Not being the recipient of creative gifts, I don’t have to deal with having them disrupted. I do believe that I can sympathize with the artist’s spirit though. I think artist types need to have a focus place, even if it’s just a picture on a wall, that helps them get back to that creative place. The creative mind needs a place to “be”, just as the accountant types need a place of order to “be.”

  2. I think this person needs to suffer the consequences of his decision. If he’s not able to pass the class, doesn’t meet the class requirements, he can’t be moved on. I don’t think you could’ve said anything more than just reminding him there are consequences to his decision. I think if he still thinks it’s funny, he’s on his own. You did what you could to help.

    And YES, I do let anything and everything distract me. I’m not sure why; and most times, I don’t even know HOW. But when I look up at the end of the day, I’ve seldom accomplished anything in regard to writing.

    1. I’d have to go on a lengthy diatribe about my school to explain why holding him back may not be an option–though I can try.

      Focus, Darc. Focus. You can do it. At least for a few minutes a day.

  3. andewallscametumblindown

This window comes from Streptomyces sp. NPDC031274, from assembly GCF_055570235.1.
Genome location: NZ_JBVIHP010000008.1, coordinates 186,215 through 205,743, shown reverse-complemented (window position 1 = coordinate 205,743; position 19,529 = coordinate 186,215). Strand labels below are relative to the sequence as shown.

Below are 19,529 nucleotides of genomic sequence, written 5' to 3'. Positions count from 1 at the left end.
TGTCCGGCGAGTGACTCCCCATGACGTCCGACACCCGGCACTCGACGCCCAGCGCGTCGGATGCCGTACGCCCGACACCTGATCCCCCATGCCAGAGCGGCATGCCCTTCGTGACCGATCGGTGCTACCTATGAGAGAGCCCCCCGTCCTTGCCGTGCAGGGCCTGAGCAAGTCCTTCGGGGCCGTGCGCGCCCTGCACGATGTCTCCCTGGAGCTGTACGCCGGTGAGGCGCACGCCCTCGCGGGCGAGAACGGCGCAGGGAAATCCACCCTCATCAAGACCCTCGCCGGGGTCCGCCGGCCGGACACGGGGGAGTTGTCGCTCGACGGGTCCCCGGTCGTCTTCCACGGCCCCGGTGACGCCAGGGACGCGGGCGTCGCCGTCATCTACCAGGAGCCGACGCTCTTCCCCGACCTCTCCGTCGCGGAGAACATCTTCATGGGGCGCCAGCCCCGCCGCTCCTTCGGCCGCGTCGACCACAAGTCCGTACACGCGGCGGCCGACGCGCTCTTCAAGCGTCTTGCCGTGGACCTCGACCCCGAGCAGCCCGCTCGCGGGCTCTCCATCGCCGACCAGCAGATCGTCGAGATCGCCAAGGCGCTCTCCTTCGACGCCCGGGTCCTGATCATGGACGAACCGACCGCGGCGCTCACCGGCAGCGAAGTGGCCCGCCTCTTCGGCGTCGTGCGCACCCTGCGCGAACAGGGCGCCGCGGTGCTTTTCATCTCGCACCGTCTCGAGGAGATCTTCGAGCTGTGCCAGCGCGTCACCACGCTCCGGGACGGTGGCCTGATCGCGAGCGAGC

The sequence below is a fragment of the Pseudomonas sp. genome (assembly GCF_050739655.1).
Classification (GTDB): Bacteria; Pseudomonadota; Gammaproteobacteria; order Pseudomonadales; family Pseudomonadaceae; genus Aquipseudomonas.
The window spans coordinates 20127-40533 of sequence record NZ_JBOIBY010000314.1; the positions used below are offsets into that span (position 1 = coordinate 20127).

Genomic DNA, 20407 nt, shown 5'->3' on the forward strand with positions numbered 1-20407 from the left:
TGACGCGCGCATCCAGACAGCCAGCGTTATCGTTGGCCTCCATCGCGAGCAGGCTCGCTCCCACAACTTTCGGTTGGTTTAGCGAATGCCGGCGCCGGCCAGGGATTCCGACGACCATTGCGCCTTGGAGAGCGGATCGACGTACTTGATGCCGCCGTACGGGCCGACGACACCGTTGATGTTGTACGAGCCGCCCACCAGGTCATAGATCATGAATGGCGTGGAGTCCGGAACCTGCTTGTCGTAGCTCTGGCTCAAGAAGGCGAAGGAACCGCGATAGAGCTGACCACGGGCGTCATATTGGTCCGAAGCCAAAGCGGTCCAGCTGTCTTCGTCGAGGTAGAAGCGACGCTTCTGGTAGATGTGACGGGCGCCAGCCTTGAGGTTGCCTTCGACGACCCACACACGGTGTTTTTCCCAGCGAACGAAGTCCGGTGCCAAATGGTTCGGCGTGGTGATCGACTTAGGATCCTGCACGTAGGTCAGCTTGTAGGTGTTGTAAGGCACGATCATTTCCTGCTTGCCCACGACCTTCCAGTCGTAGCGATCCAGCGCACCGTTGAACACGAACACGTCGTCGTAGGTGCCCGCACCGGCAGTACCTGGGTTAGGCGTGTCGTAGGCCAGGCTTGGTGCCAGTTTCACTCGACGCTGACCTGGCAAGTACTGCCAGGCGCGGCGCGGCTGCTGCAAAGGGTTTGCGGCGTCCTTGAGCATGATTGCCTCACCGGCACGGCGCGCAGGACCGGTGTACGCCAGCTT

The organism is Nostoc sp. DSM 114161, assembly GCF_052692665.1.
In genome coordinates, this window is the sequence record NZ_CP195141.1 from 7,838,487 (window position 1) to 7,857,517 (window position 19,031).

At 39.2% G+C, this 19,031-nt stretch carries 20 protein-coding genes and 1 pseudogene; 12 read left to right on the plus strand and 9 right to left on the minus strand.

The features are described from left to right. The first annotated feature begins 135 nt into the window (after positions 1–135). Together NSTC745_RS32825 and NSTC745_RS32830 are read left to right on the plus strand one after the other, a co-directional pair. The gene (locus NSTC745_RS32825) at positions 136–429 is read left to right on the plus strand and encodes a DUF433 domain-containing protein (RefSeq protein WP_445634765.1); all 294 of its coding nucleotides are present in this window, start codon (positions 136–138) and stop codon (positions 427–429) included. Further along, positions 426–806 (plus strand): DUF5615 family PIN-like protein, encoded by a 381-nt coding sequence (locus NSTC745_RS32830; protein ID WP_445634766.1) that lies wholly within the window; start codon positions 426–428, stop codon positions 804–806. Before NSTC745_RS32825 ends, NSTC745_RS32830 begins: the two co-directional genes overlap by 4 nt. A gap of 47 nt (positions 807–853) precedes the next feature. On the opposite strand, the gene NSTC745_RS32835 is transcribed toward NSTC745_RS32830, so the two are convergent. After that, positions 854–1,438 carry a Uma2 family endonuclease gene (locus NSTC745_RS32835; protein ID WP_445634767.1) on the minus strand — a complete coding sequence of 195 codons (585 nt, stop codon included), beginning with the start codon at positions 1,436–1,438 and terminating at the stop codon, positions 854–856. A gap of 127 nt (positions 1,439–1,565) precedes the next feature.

There are many people I have met (mostly online) who would react in the same way as your student. These people avoid others because they’re afraid of them, and of their own inability to socialise. I don’t know if your student has similar problems. If he does, I think he’s suffering enough. What he needs is help.

    Yes, things distract me. But these same things can be my inspiration.

    1. It is hard to know what is really going on in the head of anyone, but I don’t think this particular student is afraid. I’ve had plenty of students like that and generally recognize them quickly. His problem is more of the arrogant, privileged, entitled variety.

      Some distractions have been wonderful inspirations. Others are obstacles. If could only sort it all out sooner.

  4. What interesting trees…

    Yeah, I get distracted. But you know what? Back when I was trying to focus on one thing at a time for weeks on end, I got distracted to the point where I did nothing. Now that I have some flexibility in my work schedule, with the addition of editing others’ work and being home alone all day, switching gears helps keep me fresh and inspired. I’m not good at focusing on one project, yet it’s what I crave, so…I don’t know what to do with that.

    That dude sounds like he has some problems which have nothing to do with you or your class. Sorry you have to deal with it, though.

    1. Allowing myself time to be distracted helps a lot.

      And I hopeful that this student and I will work our differences out before too long–or the semester is going to rough.

  5. Yes my daily life interferes with my art. Yes it does. And I quit my interfering job teaching many years ago. My life still gets in the way. Fine, I have “interfering” kids who want my attention all the time, but even if I didn’t, I would find things to interfere in the art.